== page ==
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When You’re Stuck in ‘Story Limbo’ Before Deciding to Share Your Trauma


I was recently asked to “share my story.” I paused. It felt like several minutes passed in those few seconds. I smiled awkwardly at the person awaiting my response. I had to decide. What was my story?

The moment when you have to decide to tell your story, or not to, is a nameless feeling. There is simply not a name for it. It is a feeling arising from the difficult choice whether to be honest, dishonest or somewhere in-between. To take the risk of being seen as attention-seeking, or of not being seen for who you are and what you have overcome. To swallow a story, or stories, an answer, or answers, that have come to define your life, or at least largely impact it. To share something that may not be received well, or that is just too big for the audience or the situation you find yourself in. The English language lacks a word to define that feeling.

So many of us live with stories that are unsettling, upsetting or don’t make for polite conversation. They are stories that upset people, that some may find hard to believe, that may have political overtones or religious ones. Stories that are so much of who we are, but that we just don’t want to share right now. Or maybe we do, and that is where that nameless feeling comes in.

How you feel in those moments, when you have to choose to disrupt the mood of a conversation with your truth or hide your experience because it is unpleasant and you don’t want to be unpleasant — that is a nameless feeling. There’s a long list of nameless feelings associated with complex post-traumatic stress disorder (C-PTSD), post-traumatic stress disorder (PTSD) and trauma. Most of them impact the survivor specifically, but this one involves others: their reactions; their perceptions; their empathy or sympathy, either genuine or fake; their words, or lack thereof. The very fact your life story may make another person feel uncomfortable.

Your decision to share may be perceived as attention-seeking, or signs of an emotional imbalance, or mental illness. Conclusions will be made, assumptions will fill the room and awkwardness will settle like a heavy blanket.

Your decision to share may be perceived as brave, bold and strong. Cheers may rise, hugs may be offered, tears of commiseration may be shed. You may just find a colleague-in-arms, another battle-worn but still-standing warrior.

But how do you know?

You don’t, and in an instant, you must choose.

I am a survivor several times over. Although I am deeply grateful I am still standing, and proud of myself for how I have persevered and for the life my husband and I have built together, I am not happy to be a survivor. That would mean being happy I have had to survive awful things. Of course, my life would have been easier, happier, less painful without those experiences. I sometimes feel envious of people who have not had them. It would be nice to not have the stories I have to tell, the truths I live with. It would be lovely to not have to decide, to live with that nameless, debilitating feeling.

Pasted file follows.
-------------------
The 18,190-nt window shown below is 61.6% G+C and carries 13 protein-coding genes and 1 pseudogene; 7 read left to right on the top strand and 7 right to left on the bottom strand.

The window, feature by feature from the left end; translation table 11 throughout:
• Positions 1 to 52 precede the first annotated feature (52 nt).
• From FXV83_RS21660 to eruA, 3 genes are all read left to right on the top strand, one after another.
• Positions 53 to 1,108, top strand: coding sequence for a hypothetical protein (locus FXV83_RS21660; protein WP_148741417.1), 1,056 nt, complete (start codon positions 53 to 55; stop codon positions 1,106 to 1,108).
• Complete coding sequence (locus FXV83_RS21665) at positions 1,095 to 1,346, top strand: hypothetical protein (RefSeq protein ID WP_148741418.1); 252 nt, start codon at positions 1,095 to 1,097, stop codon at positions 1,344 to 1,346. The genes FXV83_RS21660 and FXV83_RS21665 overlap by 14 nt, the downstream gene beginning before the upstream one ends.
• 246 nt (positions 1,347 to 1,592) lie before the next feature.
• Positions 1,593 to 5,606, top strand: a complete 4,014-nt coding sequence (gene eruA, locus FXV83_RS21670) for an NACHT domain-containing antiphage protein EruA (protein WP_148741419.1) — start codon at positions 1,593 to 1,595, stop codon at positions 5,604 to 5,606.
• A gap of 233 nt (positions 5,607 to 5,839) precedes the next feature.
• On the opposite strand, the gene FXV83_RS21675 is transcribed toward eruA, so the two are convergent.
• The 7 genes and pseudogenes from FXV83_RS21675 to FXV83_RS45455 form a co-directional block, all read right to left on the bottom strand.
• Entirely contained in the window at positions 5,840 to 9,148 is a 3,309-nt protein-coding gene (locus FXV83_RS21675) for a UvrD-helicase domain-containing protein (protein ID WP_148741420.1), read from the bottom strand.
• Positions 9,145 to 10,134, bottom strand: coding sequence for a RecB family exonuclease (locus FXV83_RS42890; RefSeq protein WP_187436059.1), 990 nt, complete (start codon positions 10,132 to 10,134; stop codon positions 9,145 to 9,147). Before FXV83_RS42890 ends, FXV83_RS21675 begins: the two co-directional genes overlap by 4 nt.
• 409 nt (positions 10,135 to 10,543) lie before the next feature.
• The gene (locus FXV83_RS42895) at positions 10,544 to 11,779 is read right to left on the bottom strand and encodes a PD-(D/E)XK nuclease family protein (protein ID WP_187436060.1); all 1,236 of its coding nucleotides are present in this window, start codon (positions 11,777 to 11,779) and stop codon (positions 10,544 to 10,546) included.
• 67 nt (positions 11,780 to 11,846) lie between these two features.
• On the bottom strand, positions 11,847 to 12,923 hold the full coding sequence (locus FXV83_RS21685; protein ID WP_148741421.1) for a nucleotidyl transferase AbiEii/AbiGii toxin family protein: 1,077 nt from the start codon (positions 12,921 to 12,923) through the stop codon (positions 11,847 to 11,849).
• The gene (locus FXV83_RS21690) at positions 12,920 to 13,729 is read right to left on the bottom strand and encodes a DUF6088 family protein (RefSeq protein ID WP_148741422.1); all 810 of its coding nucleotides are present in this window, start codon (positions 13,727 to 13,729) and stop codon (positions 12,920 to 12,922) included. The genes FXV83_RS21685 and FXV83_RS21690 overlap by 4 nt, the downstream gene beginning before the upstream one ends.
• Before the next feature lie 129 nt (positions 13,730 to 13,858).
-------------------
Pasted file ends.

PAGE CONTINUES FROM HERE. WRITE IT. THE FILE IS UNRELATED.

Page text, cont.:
But decided, I have. Decide I must.

For those of you who have a loved one with a diagnosis of PTSD, complex PTSD, or who has experienced a significant loss or trauma, I hope this serves as an invitation to help the decision come a little easier. I hope that when they want to share, or need to share, you can listen without assuming they want attention, or that they are owned by their emotions, or, worst of all, that the need to talk implies weakness. Remember: a decision not to share is a personal one, with more thought and strife behind it than you can imagine. It does not mean they do not trust you or love you. It simply means… not now.

And for other survivors reading this, I wonder if we may call this feeling “story limbo” — the pause that seems to last an hour, even if it is only a second or two. That quick evaluation of the risks versus rewards of being honest. The acknowledgment of what has happened versus the denial of something unpleasant. That moment when your story, and so much of who you are and where you have been and where you are going, is hanging in limbo. I cannot tell you which choice to make, but I can remind you that the reaction of other people is not something you can control, now or ever.

I’ll meet you there in story limbo, where we can all look one another in the eye, knowing why we are there, even if the details are fuzzy. And maybe, just maybe, the decision will become easier in time.

That night, when I was asked what my story was, I made the choice that felt right for that person and in that situation. And maybe next time, the decision will be different.

Photo by Charles Deluvio on Unsplash